Domestic Brave pre-draft 1
[TWO years ago, can’t believe it was two years ago!]
draft this up, remove double ‘yet’ add a couple of apostrophes, improve ‘sense’ 🙂 x
Normally on a Saturday morning his elderly wife is able to enjoy her 10am episode of ‘Murder She Wrote’ whilst the husband strains upon the laptop perusing snowboards, glamour models, i-gadgets. But not today. Twenty yards across the street the criminal parents and students of the Primary School begin their drum samba rehearsal.
‘Shut up you fuckers,’ shouts the man from their window, the infants totally oblivious to his [something something] abuse. The house shakes. A teacher with the whistle in his mouth, wiggles his hips, leads the students who are thumping their dustbin lids, their triangles. A small crowd of parent spectators has gathered, dungarees and men with weezil voices if they could be heard. Men with the sunglasses, narrow ankles in long shorts, shades and mobile telephone types married to women with pink hair.
Only the old couple’s room remains as a sanctuary of calm, as if to reinforce the fact a king wasp flies past their eyes. A huge wasp with a hostage clasped in his back legs, perhaps his lunch – or a very small child maybe?
‘We should free the tiny prisoner,’ say the man to his wife.
‘It is impossible,’ says the wife, ‘king wasp might sting your eye ball.’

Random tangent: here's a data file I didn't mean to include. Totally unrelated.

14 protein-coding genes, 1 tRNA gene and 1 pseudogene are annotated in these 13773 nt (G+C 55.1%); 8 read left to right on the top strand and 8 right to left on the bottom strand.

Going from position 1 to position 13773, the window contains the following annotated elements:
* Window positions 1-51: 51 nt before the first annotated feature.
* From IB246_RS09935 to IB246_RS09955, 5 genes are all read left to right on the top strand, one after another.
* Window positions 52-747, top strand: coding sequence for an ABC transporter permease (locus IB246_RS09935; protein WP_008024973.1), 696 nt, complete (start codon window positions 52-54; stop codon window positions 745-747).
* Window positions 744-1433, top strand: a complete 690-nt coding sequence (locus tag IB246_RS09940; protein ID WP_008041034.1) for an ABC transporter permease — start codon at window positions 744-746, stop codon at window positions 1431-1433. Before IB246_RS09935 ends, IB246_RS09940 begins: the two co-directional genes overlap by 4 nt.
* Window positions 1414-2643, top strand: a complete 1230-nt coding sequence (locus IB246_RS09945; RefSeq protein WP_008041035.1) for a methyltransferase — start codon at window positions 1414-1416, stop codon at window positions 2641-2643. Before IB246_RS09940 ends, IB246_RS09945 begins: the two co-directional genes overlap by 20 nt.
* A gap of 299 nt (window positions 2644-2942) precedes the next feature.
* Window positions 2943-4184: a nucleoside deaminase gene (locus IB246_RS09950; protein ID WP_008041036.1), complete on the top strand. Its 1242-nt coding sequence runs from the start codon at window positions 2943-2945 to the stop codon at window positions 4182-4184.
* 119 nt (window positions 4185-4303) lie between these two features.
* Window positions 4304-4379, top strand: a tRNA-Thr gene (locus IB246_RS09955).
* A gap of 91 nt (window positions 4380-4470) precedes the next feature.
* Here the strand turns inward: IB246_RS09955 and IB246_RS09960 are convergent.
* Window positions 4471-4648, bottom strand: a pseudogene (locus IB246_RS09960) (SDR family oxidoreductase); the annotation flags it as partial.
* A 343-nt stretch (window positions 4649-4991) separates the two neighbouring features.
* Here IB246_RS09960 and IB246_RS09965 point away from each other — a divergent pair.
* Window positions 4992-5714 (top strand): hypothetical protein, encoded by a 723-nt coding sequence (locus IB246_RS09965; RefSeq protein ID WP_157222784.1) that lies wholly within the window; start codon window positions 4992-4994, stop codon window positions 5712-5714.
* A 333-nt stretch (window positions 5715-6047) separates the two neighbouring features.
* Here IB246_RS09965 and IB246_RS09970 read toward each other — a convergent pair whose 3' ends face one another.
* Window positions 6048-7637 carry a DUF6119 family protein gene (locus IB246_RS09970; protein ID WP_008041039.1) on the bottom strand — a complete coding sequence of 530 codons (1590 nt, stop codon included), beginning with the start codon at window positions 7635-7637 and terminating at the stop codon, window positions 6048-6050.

Eventually wasp leaves their room, and they continue watching the Murder she wrote with the subtitles. The musicians Samba classics moving through the repertoire mmm mm.
‘These people just do not realise the consequences of their anti-social behaviour,’ says the man.
‘I hate children,’ says his wife.
‘I hate our children,’ says the man.
”Yes actually so do I ,’ says the woman. Yet she sees another tiny refugee at the window sill. He flutters through the bedroom, more beautiful than any child could ever be, flies to the ensuite and chirrups song.
The man tries to respond but his own song is but a dribble.
‘Where is my whistle darling? he says. ‘Find me the whistle, we can hear the birdies message, we can communicate.’
Suddenly the wasp reappears in the bedroom, and the tit, for it is a tit, chases the tasty wasp past the curtains and like 1940 the bedroom sky is dominated by the terrifying life or death struggle more intriguing and compulsive than any episode of Murder She Wrote ever written.
From corner to corner the plucky wasp is chased by those vicious nips of the tit until he is speared through the thorax. He is slain and he is swallowed, yet in the moment of swallow a tiny, almost invisible creature drops from the wasp’s legs.
‘Look’ says the man, ‘we saw it before.’
The prisoner drops through the air from high under the ceiling,
‘Save him,’ cries the wife
the man scoops air with his hands, but but he misses and the tiny fellow’s landing is lost in the thick lush carpet of their rug.
Now there is only the sound of Samba and a tit.
The old man and the old woman are driven insane. They chase the yellow tit into the bathroom, pounce upon the bird’s head and in a savage display of feathers tear the bird apart. MMm mmmmm